Ground cinnamon can be used for a variety of recipes, from irresistible cinnamon rolls to a cup of hot chocolate. It's also excellent as a garnish on top of whipped cream or baked goods.
Since you typically add the powder directly to foods and drinks, the flavor tends to release more quickly and is a bit stronger than a cinnamon stick. However, the flavor will likely dissipate quickly as well. You might want to add the powder closer to the end of cooking to ensure that the taste remains.
However, keep in mind that ground cinnamon won't ever dissolve! If you want to add it to a liquid, like coffee, be sure to stir it well to incorporate the powder. You can also mix it with other things, like honey, to help incorporate it. If you don't want the gritty texture of cinnamon in drinks like spiced cider, infuse your drink with a stick instead.
Compared to cinnamon sticks, powder tends to lose its flavor faster in storage. Also, you should be careful not to get moisture into the bottle, as it can easily ruin the whole jar!
Cinnamon sticks are a great addition to mulled wines, stews, or curries. You can also place them in your favorite hot drinks to slowly extract the flavor. Or, you can infuse liquids like tea, honey, and milk for more flavor! You can infuse it in a sealed container in the fridge for at least a day or gently heat it on the stove.
Cinnamon sticks are great for arts and crafts as well. You can grab a bunch of them together to make a Christmas wreath or a cinnamon-scented candle.
Typically, cinnamon sticks have a longer shelf life than the ground variety. Plus, you can also grind the sticks into powder if needed. You can use an electric coffee or spice grinder, or do it manually with a mortar and pestle or zester.
You might see the "certified organic" seal on the packaging, but what exactly does it mean? According to the United States Department of Agriculture (USDA), products can only be certified organic if they are grown on soil with no prohibited substances such as certain fertilizers or pesticides. However, some pesticides are allowed.
All stages of production, including processing, handling, or storage, have to conform to organic standards approved by a certification body such as USDA, ECOCERT, or EU Organic Certification.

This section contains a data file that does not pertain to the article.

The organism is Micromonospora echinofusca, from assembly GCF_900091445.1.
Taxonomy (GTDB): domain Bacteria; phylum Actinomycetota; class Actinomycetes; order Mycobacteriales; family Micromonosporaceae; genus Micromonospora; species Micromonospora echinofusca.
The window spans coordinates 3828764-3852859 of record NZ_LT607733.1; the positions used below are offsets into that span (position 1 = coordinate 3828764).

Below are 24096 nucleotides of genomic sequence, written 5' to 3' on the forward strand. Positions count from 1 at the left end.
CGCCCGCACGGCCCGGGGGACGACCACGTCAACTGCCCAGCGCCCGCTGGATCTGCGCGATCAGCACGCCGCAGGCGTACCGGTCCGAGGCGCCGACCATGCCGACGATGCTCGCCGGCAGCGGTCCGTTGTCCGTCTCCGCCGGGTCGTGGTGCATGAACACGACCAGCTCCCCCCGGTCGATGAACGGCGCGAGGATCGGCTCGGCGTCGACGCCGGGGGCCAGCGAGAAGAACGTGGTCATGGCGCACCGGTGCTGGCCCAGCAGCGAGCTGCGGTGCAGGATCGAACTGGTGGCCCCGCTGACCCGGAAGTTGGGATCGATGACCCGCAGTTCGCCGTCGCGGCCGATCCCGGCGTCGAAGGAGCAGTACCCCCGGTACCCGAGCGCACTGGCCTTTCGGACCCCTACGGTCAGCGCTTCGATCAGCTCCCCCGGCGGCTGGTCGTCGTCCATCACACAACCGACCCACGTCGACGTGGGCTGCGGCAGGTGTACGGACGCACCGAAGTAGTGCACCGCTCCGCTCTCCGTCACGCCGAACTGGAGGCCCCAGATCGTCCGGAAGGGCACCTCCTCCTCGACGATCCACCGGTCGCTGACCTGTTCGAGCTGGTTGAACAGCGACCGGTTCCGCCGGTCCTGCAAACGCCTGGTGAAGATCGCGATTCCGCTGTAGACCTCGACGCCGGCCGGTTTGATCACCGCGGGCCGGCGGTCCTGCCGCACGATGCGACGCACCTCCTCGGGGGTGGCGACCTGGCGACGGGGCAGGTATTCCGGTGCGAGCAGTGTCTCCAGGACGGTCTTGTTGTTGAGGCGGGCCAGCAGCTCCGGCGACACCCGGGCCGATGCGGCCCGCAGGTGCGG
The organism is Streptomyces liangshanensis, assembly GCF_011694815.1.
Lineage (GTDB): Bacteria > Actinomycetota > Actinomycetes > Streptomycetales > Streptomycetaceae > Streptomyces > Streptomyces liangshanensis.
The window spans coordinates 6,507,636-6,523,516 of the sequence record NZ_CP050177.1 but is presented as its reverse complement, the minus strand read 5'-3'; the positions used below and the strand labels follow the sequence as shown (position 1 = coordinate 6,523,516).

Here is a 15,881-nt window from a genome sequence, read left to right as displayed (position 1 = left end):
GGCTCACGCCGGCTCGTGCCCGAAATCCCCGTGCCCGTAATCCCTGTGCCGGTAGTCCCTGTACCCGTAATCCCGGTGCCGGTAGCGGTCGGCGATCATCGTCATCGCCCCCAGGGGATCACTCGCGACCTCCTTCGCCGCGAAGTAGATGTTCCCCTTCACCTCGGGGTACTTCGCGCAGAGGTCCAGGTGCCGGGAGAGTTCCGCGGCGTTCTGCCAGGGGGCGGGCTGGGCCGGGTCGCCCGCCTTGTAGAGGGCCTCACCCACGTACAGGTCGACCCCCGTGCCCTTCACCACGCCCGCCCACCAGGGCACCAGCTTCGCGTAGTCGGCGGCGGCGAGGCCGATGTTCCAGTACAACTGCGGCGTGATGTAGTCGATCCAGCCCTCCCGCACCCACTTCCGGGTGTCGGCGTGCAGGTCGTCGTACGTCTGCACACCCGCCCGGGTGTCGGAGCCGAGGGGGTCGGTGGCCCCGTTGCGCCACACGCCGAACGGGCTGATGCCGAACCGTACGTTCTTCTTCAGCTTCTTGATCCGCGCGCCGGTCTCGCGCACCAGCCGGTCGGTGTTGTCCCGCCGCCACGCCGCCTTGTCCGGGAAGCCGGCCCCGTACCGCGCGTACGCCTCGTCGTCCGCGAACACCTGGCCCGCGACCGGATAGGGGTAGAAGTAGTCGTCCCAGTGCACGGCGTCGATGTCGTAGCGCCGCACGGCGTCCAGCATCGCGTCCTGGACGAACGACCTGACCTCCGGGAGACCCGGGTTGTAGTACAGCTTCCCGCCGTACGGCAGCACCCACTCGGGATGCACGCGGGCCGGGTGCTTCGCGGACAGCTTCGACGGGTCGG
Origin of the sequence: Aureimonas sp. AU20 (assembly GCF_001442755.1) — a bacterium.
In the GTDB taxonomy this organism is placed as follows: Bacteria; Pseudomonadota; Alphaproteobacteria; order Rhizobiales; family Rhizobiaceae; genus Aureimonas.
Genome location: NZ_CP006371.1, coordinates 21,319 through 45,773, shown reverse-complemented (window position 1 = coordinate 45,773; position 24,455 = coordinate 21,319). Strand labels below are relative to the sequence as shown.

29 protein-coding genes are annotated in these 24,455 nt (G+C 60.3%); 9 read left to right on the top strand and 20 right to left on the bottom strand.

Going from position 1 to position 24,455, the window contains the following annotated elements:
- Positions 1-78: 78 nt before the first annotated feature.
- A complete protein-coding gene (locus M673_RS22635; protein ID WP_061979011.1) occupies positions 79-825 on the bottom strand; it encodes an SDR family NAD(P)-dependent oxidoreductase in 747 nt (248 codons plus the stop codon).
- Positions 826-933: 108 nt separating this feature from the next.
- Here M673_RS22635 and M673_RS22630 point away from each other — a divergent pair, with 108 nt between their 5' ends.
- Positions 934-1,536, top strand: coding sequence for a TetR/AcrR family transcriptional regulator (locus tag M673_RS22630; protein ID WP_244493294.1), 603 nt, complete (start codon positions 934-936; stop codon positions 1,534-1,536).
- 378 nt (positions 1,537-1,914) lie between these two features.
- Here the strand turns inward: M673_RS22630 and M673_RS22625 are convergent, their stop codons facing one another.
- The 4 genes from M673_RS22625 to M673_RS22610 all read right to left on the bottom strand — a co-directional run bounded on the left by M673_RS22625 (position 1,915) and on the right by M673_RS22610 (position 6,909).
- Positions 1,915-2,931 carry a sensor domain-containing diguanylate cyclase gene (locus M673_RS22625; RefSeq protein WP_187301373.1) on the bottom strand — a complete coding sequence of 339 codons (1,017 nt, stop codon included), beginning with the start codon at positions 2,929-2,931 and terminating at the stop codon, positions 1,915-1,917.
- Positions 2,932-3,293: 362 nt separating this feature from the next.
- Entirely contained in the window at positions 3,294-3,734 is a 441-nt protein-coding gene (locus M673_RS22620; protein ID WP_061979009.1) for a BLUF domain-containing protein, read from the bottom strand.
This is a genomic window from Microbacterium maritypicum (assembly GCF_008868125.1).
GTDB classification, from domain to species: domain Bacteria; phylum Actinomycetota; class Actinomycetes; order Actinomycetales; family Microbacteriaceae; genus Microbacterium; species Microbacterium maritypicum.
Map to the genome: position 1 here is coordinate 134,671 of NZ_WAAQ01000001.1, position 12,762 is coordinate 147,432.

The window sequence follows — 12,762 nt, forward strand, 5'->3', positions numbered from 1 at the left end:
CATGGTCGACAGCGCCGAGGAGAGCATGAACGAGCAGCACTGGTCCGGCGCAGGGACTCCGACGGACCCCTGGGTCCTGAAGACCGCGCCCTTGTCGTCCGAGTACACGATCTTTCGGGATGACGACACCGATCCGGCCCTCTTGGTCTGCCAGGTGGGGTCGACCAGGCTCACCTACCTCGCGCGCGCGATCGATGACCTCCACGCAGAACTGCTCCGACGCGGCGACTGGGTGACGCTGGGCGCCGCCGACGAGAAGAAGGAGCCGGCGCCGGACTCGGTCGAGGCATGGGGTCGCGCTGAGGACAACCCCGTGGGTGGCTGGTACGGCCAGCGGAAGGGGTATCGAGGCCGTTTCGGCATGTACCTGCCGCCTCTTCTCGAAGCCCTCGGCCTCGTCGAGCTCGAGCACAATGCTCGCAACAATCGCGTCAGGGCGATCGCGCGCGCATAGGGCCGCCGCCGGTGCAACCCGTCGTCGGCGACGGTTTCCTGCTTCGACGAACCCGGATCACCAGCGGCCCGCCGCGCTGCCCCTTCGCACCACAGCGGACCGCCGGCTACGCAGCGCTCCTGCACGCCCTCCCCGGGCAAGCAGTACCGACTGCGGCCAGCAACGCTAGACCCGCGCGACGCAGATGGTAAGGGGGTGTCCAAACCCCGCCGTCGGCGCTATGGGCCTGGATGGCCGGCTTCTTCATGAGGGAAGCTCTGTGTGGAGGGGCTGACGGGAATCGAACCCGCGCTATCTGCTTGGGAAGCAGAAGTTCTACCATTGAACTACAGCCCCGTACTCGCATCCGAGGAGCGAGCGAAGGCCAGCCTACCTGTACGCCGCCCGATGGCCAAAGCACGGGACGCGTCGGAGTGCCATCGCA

So if eating organic is a priority for you, choose a product with a certified organic label. If you have allergies, check if the product is produced in a dedicated facility to avoid cross-contamination.
If you're concerned about sourcing, it may be more helpful to look into fair-trade or ethically farmed options. See if the company is transparent about where they get their cinnamon and how they treat the people involved in the production! Some products that aren't certified organic may still have excellent production practices.
Herbs and spices like cinnamon are commonly irradiated. Irradiation is a process that exposes food to ionizing radiation. Food irradiation can help extend the shelf-life of foods by eliminating microorganisms that can cause spoilage or food-borne diseases.
Food treated this way is considered to be safe by the U.S. Food and Drug Administration. However, there are conflicting opinions on the effect of irradiation on nutritional content. The U.S. Center for Food Safety states that food irradiation can reduce the vitamin content from two to 95 percent.
On the other hand, some scientists say that food irradiation doesn't cause any significant loss in nutritional value. The low levels of irradiation can result in a slight reduction of vitamins, but no more than other processes like canning, drying, or blanching.
While irradiation does improve the safety of certain foods, it doesn't replace proper storage and handling. Food can still become contaminated after irradiation! Whether or not this is an important factor for you, all irradiated food is labeled with the green Radura symbol and the statement "treated with radiation."
Use your cinnamon sticks to make this delicious mulled wine from The Edgy Veg. It's sure to keep you warm on cold winter nights!
If you are looking for some food and drinks that pair well with a bit of cinnamon, check out our suggestions below!
Cinnamon is delicious on its own, but it's even better when combined with other spices. This Garam Masala spice blend is recommended by food blogger Anisha Chandra contains cinnamon, cumin, coriander, ginger, and more.
If you're interested in checking out even more cinnamon options, take a look at Amazon's best sellers!